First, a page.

Just the other day a dad came into my office feeling defeated.
He said he feels like his teenage daughter wants nothing to do with him. She just wants to be in her room.
He’s not alone. He’s actually expressing one of the biggest challenges that all parents experience. That is, watching kids go through different stages of development.
When they’re young, your kids are jumping for joy as you walk through the door. Then they move into the tween years and start spending more time locked away behind their own doors. They need less of you.
As parents we say that we know that this transition is normal, but inside it can feel confusing or even painful.
Here’s what’s helpful to know: the healthier your parent-child foundation is, the more your child is going to experiment with independence. Why? Because they know it’s safe and they can always come back to you for support.
I’m going to share with you the 6 essential building blocks for cultivating a healthier relationship with your child.
#1. Transition From Dependence To Independence With Your Child
I’ve been a leader for my daughter’s Girl Scout Troop since she was in kindergarten. When we first started Girl Scouts, I used to leave every Troop meeting absolutely exhausted.
I was sometimes looking at the clock: How much longer?! The girls couldn’t cut paper. They couldn’t glue. It felt like they needed help with everything. There were ten of them and two of us and it was a lot of work.
Now my daughter is in 4th grade. In our last Troop meeting, I (along with the other Troop leader) tried helping the girls with their activities. The response we received from the girls amazed us.
None of them wanted our help. We arrived at that parallel moment as parents. We had been watching our daughters grow their independence through the years. And now they were asking for it. So we gave it to them.
Presence means different things at different stages, but ultimately it means understanding the unique needs of your child at every stage of development.
For a 3-year-old it means you’re all hands on deck. You’re fully engaged. You’re playing. You’re getting dirty. You’re rolling Play Doh.
For a school-age kid it means knowing when to stop offering your help and letting them try things on their own.
Parents get uncomfortable with their children wanting new levels of independence and try to reign their child back in.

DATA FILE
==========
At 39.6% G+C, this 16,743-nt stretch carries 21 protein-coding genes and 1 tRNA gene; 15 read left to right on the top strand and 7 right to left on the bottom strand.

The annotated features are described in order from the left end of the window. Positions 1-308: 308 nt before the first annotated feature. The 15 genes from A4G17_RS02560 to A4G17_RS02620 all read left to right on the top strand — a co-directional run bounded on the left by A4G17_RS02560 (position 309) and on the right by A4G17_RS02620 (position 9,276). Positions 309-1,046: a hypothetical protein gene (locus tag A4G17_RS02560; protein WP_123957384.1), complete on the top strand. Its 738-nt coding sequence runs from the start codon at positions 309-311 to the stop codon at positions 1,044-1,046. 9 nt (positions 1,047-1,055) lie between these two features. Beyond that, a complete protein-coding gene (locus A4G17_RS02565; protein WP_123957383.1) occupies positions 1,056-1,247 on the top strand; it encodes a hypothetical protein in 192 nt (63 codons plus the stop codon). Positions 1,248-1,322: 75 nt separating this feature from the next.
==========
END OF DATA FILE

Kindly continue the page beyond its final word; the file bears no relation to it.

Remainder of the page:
A healthy parent-child relationship requires freedom to reach for independence. By being present with your child and allowing them to be free, you’re leaving the door open for them to come back. And they will come back, they just need to go off and take some risks first.
#2. Know What’s Typical For Each Age… And Allow It
You can go out and educate yourself on what’s typical for children at every age, or you can just follow their lead.
Pay attention to your child’s play habits, social skills, friends, and classmates. Pick up your middle schooler from school and you’ll notice something happens as soon as the final bell rings. All the kids pull out their phones from their backpacks.
They stand in a circle — without talking to or looking at each other — and stare at their screens.
When you pay attention, you’ll be able to notice if every other kid at school is doing the same thing as your child. It will help you from becoming so irritated when your kid doesn’t want to look up from their screen. IT will help give context to their behaviors and allow you more creativity to intervene.
Of course you can (and should) set boundaries on that screen time, but knowing what’s typical is very helpful for strengthening the relationship you have with your child.
When you visit the pediatrician for the yearly check-up, go beyond the typical “How many inches did they grow?” or “Do we need the flu shot?” questions. You should ask what is typical for a child your age to be doing socially and feeling emotionally.
If you’re looking for a good online educational resource for this, I really like Kids Health.